To appear with Christ in glory— “Set your affection on things above, not on things on the earth. For ye are dead, and your life is hid with Christ in God. When Christ, who is our life, shall appear, then shall ye also appear with him in glory” (Col. 3:2-4). “For I reckon that the sufferings of this present time are not worthy to be compared with the glory which shall be revealed in us” (Rom. 8:18). See also 2 Cor. 4:17; Phil. 3:20,21; 2 Thess. 1:10; Heb. 10:32-35; 11:35; 1 John 3:2.

To be spared in the day of wrath and to have victory over our enemies—“And they shall be mine, saith the Lord of hosts, in that day when I make up my jewels; and I will spare them, as a man spareth his own son that serveth him. . . . For, behold, the day cometh, that shall burn as an oven; and all the proud, yea, and all that do wickedly, shall be stubble: and the day that cometh shall burn them up, saith the Lord of hosts, that it shall leave them neither root nor branch. But unto you that fear my name shall the Sun of righteousness arise with healing in his wings; and ye shall go forth, and grow up as calves of the stall. And ye shall tread down the wicked; for they shall be ashes under the soles of your feet in the day that I shall do this, saith the Lord of hosts” (Mal. 3:17; 4:1-3).

“The righteous shall rejoice when he seeth the vengeance: he shall wash his feet in the blood of the wicked. So that a man shall say, verily there is a reward for the righteous: verily he is a God that judgeth in the earth” (Psa. 58:10,11). See also Isa. 25:8; 51:7,8; Rev. 19:14-21.

To be glad with exceeding joy—“But rejoice, inasmuch as ye are partakers of Christ’s sufferings; that, when his glory shall be revealed, ye may be glad also with exceeding joy” (1 Pet. 4:13). See also Psa. 16:11; Isa. 35:10; 51:11; 65:17-19; Matt. 25:21; Rev. 7:17.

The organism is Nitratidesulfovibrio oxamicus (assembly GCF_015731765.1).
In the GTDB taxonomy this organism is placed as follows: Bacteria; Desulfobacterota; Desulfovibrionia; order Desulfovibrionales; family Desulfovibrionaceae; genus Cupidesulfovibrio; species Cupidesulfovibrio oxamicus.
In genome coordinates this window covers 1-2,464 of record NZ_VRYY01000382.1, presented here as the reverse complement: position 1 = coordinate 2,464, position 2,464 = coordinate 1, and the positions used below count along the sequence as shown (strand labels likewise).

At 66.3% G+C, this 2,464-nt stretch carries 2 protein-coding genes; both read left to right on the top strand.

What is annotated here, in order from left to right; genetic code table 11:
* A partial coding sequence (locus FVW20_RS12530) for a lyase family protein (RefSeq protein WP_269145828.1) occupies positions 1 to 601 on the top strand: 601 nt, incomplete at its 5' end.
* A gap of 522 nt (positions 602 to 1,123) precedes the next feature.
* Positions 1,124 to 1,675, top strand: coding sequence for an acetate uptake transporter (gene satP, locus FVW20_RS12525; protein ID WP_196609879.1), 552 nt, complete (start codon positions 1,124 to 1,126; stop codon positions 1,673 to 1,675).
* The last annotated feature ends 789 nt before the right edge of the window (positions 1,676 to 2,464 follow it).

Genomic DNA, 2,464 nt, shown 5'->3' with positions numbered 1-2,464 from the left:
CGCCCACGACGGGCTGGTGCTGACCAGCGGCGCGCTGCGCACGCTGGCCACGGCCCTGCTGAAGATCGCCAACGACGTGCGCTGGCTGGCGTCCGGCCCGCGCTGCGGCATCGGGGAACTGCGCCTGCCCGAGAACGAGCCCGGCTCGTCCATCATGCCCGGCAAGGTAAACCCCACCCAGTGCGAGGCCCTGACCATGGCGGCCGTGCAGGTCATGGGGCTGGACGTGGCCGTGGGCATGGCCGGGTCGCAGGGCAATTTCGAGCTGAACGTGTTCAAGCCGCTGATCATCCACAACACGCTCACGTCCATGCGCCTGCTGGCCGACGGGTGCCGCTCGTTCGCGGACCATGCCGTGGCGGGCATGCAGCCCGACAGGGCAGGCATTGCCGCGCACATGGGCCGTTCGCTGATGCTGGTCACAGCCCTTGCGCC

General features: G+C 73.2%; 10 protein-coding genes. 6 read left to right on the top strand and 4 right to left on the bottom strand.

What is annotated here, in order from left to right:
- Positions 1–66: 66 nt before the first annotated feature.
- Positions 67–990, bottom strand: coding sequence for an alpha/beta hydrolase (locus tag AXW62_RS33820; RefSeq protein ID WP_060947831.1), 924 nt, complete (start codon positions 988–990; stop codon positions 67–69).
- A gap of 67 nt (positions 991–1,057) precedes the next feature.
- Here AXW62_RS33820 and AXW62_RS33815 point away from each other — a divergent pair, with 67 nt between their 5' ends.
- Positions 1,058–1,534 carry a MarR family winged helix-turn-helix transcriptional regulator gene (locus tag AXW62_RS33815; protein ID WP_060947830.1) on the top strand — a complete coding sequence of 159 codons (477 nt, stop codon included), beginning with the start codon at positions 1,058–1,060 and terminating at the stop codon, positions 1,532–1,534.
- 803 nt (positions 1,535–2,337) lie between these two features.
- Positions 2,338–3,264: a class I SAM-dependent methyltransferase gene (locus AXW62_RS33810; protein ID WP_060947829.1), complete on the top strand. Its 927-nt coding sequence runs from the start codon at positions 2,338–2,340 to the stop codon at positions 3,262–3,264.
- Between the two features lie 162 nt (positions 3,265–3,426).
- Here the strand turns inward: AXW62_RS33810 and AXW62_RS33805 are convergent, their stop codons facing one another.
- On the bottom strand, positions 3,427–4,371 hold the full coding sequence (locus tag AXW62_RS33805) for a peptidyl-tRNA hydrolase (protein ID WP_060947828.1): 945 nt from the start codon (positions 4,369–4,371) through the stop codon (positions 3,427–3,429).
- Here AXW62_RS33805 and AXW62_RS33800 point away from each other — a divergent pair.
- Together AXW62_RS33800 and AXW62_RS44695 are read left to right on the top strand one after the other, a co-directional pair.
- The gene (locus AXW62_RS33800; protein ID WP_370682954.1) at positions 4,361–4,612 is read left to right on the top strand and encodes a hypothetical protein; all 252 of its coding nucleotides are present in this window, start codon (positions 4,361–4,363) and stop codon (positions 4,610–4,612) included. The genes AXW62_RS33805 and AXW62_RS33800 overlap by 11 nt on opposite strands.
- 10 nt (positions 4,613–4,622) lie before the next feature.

To have the Lord confess us before His Father—“Whosoever therefore shall confess me before men, him will I confess also before my Father which is in heaven” (Matt. 10:32,33). See also Mark 8:34-38; Luke 9:23-26.

To receive crowns—An incorruptible crown for those who practice self-denial (1 Cor. 9:25-27); a crown of rejoicing for soul winners (1 Thess. 2:19,20); a crown of righteousness for those who fight the good fight of faith and who love “his appearing” (2 Tim. 4:7,8); a crown of life for those who endure temptation and are “faithful unto death” (James 1:12; Rev. 2:10); and a crown of glory for faithful elders who are not “lords over God’s heritage,” but are examples to the people (1 Pet. 5:4).

To reap what we have sown in the Lord—“He that soweth to the Spirit shall of the Spirit reap life everlasting. And let us not be weary in well doing: for in due season we shall reap, if we faint not” (Gal. 6:8,9). See also Matt. 13:43; 2 Cor. 1:14; 9:6.

To inherit an eternal kingdom and to enter the city whose builder and maker is God—“Then shall the King say unto them on his right hand, Come, ye blessed of my Father, inherit the kingdom prepared for you from the foundation of the world” (Matt. 25:34). “Blessed are they that do his commandments, that they may have right to the tree of life, and may enter in through the gates into the city” (Rev. 22:14). See also Matt. 8:11; Luke 14:12-15; 22:29,30; Heb. 6:10-12; 9:15; 11:10; 12:28; James 2:5; 1 Pet. 1:4; Rev. 21:7.

To see God—“Blessed are the pure in heart: for they shall see God” (Matt. 5:8). “Thine eyes shall see the king in his beauty” (Isa. 33:17). See also Psa. 17:15; 1 Cor. 13:12; 1 John 3:2; Rev. 22:4.

To reign with Christ forever and ever—“If we suffer, we shall also reign with him: if we deny him, he also will deny us” (2 Tim. 2:12). “And there shall be no night there; and they need no candle, neither light of the sun; for the Lord God giveth them light: and they shall reign for ever and ever” (Rev. 22:5).

 

It has been shown that the Bible teaches one general judgment of all men and that it will occur at the Second Coming of Christ at the Last Day. Therefore, there’s no difference between the Judgment Seat of Christ, the Judgment of the Nations, and the Great White Throne Judgment. They are synonymous terms for the same judgment. Believers are included in that judgment to give an account of themselves and to receive their eternal reward.

 

This message is available by tape. For your free copy, write to Agnes Macdonald, 2948 Creekwood Drive, Salem, Virginia 24153.

 

Be sure to tune in tomorrow evening at this same time. God willing, I will be answering the big question—Does the Bible teach a that there will be a thousand-year reign of Christ after His return, but before the Great White Throne Judgment and the end of the world? Invite a friend to listen with you. Until tomorrow, may God bless you and be with you.